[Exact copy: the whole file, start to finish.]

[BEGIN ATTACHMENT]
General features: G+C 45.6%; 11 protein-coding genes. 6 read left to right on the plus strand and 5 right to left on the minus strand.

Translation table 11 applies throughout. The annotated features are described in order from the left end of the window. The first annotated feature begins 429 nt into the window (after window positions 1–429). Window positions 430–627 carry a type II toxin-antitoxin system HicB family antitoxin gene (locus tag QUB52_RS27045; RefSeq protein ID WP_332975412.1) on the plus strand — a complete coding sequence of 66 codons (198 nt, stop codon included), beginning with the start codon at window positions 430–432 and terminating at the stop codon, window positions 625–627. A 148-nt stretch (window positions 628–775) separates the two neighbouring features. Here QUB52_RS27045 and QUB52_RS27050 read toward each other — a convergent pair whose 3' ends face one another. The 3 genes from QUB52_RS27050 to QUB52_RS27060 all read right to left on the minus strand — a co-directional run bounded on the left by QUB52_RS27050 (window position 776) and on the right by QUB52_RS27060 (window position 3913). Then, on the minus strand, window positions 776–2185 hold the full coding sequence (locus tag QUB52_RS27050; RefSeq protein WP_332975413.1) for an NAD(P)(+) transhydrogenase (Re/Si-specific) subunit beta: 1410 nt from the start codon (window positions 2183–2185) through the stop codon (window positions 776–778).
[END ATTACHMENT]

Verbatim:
General features: G+C 45.6%; 11 protein-coding genes. 6 read left to right on the plus strand and 5 right to left on the minus strand.

Translation table 11 applies throughout. The annotated features are described in order from the left end of the window. The first annotated feature begins 429 nt into the window (after window positions 1–429). Window positions 430–627 carry a type II toxin-antitoxin system HicB family antitoxin gene (locus tag QUB52_RS27045; RefSeq protein ID WP_332975412.1) on the plus strand — a complete coding sequence of 66 codons (198 nt, stop codon included), beginning with the start codon at window positions 430–432 and terminating at the stop codon, window positions 625–627. A 148-nt stretch (window positions 628–775) separates the two neighbouring features. Here QUB52_RS27045 and QUB52_RS27050 read toward each other — a convergent pair whose 3' ends face one another. The 3 genes from QUB52_RS27050 to QUB52_RS27060 all read right to left on the minus strand — a co-directional run bounded on the left by QUB52_RS27050 (window position 776) and on the right by QUB52_RS27060 (window position 3913). Then, on the minus strand, window positions 776–2185 hold the full coding sequence (locus tag QUB52_RS27050; RefSeq protein WP_332975413.1) for an NAD(P)(+) transhydrogenase (Re/Si-specific) subunit beta: 1410 nt from the start codon (window positions 2183–2185) through the stop codon (window positions 776–778).